Media Insights: Expert Advice from Reporters at The Information, HuffPost and Business Insider

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The media landscape is constantly shifting, marked by layoffs, unpredictable market shifts and the rise of emerging technologies like generative AI. In this dynamic environment, mastering the art of effective communication and relationship-building with reporters is crucial for securing impactful coverage, especially in technology, healthcare, supply chain, and other B2B industries.

To gather perspectives from journalists, I moderated a media panel with Natasha Mascarenhas, a reporter covering venture capital and startups at The Information, Kristen Aiken, the editorial director of Life and Commerce at HuffPost, and Emily Stewart, a senior correspondent at Business Insider, who writes about the economy, money and related topics. The panelists shared what they cover, how they like to be pitched, what they look for in a story and more, providing us with invaluable insights as PR professionals.

About the reporters

We kicked things off by talking about what each reporter covers. Emily explained that she doesn’t necessarily have a tightly defined beat, but her stories have to be economy- or money-related. When asked who her audience is, she said, “It’s a lot of hungry professionals in their twenties, thirties and forties.”

Kristen at HuffPost explained that she oversees and assigns stories for the Food, Drink, Style, Beauty, Parenting, Relationships, Home, Work, Life, and Tech sections, as well as the Shopping page, which covers those same topics in the world of commerce. “What makes Shopping different is we get a commission whenever a reader clicks a link in one of our articles and makes a purchase of that product,” she said. “So, a Shopping piece might be interviews with culinary experts on the best kitchen knives that aren’t a waste of money. A similar article in the Life section would be ‘Here is why certain knives are expensive and others aren’t.’” 

Natasha at The Information, or “TI,” as she calls it, said, “I cover anything venture-backed, and more broadly, how the private capital markets work.” She added that she needs to break or scoop news that gives a deeper level of understanding of Big Tech to her readers. “Often this means breaking news on a funding round, including the startup’s valuation and revenue to justify that valuation.” She added that as a rule of thumb, she does not usually take news under embargo – she needs it exclusively.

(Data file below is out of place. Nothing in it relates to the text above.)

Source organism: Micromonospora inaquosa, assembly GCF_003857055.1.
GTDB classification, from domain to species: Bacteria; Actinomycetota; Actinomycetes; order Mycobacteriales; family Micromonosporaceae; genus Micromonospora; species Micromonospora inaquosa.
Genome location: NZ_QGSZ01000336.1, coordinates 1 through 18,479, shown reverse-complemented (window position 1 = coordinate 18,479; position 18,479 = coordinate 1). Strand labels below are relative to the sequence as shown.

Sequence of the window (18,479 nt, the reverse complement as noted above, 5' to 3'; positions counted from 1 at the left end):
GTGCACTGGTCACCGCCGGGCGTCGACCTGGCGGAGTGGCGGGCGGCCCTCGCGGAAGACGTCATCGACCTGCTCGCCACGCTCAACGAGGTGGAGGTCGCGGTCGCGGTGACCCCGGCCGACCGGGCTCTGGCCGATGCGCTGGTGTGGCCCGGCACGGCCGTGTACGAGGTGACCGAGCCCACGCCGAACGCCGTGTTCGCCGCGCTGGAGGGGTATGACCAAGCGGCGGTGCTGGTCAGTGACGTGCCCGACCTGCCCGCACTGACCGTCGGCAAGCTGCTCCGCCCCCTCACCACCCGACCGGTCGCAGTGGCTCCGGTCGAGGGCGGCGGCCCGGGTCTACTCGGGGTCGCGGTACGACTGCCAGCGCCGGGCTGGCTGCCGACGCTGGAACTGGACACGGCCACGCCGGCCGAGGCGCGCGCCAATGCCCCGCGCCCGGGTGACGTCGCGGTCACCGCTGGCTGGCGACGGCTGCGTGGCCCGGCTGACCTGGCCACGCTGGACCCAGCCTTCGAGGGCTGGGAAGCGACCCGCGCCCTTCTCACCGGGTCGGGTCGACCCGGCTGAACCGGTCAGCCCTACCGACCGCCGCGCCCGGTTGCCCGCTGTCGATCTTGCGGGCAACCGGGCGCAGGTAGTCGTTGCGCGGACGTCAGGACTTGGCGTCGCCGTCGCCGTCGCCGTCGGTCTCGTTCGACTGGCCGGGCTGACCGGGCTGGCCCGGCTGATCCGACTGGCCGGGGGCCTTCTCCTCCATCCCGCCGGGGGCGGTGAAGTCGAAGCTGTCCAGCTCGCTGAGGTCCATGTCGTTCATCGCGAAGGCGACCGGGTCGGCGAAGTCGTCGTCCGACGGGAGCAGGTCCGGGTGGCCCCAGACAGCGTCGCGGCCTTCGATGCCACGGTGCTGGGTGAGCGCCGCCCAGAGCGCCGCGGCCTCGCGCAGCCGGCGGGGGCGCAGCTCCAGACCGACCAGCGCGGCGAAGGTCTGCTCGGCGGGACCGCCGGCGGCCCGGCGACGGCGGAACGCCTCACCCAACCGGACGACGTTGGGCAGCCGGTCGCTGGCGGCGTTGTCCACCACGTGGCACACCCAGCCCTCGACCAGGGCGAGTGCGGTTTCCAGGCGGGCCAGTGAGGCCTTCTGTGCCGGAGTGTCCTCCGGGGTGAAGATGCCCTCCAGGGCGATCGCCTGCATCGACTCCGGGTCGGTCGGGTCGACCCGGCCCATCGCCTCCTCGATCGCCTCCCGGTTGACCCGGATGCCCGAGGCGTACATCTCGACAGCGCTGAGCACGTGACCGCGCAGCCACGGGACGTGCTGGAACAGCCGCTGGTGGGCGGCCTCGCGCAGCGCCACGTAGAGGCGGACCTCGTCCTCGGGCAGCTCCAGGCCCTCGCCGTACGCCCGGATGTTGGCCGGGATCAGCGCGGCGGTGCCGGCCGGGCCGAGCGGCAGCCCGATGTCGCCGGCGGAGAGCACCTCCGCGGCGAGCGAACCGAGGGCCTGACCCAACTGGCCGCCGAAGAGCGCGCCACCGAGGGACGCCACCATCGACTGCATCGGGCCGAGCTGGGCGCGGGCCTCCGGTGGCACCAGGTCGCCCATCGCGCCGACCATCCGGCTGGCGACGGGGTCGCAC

Pitching best practices

Next, the conversation moved to PR best practices. Kristen at HuffPost noted she likes to be pitched before 8:00 am ET, because, after that time, her inbox becomes a nightmare. “I get over 500 PR emails a day. I’m not exaggerating,” she said. “That might be partly because I still get emails from things I joined in 2011 when I first started at HuffPost. I don’t respond to most of the pitches I get, but my team of writers responds more than I do. So, pitch my team, not me!” 

Kristen went on to highlight the crucial role of subject lines in getting her to open an email, given the high volume of pitches she receives. To catch her eye, she advises against overly promotional language. Additionally, she noted that almost all the pitches she receives are mail-merged, and while personalizing the subject line with her name is intended to catch her attention, she finds the practice annoying, especially when the name in the subject line is incorrect or spelled incorrectly. 

Natasha, who receives about 100 email pitches a day, finds “front running” frustrating and ignores requests for coverage that don’t include news. Instead, she prefers well-crafted introductions with clearly outlined availability, and is happy to speak on background and explain what not for attribution means. 

For Emily, a mix of personalization and directness is essential in pitching. “The more human the pitch is written, the better. We’re all just people. But don’t spend two hours on an email to me. That is a waste of your time and mine. Just be direct. Is it interesting or not?” If you need to reach Emily, stick to email during the work week: While she assures her inbox is always open, she ignores long texts and emails that arrive on the weekends. 

Story ideas, sources and thoughts on AI

Beyond how they prefer to be pitched, I was curious about how the reporters get their story ideas, and whether any originate from PR professionals. 

Kristen explained, “At HuffPost, we encourage writers to develop stories based on conversations they’re having with friends, often inspired by social media, such as debunking misinformation on TikTok about skin cancer. For health stories, PR pitches on recent studies are more influential. Those pitches spark a lot of health and wellness stories.”

“I get story ideas from sources,” Natasha at The Information said. “I don’t work with PR for ideas, but I do accept intros that eventually turn into sources that eventually turn into stories.”

When it comes to sourcing, Emily wants to hear directly from the source and not via email. “As a rule of thumb, I’m a ‘no’ on written answers. Nine out of ten times, the source isn’t the one actually writing their responses, so I prefer speaking directly to the person.”

To wrap up, I asked Emily about the role of generative AI in journalism and whether she uses it in her daily work. She responded, “I don’t use AI because I don’t want to feed the beast that will kill me.”

At Walker Sands, we leverage our strong reporter relationships and deep expertise in the dynamic media landscape to help our clients secure coverage that enhances credibility and positions them at the forefront of industry conversations. Get in touch to discover how our media relations experts can help your company achieve its business objectives with strategic PR solutions.


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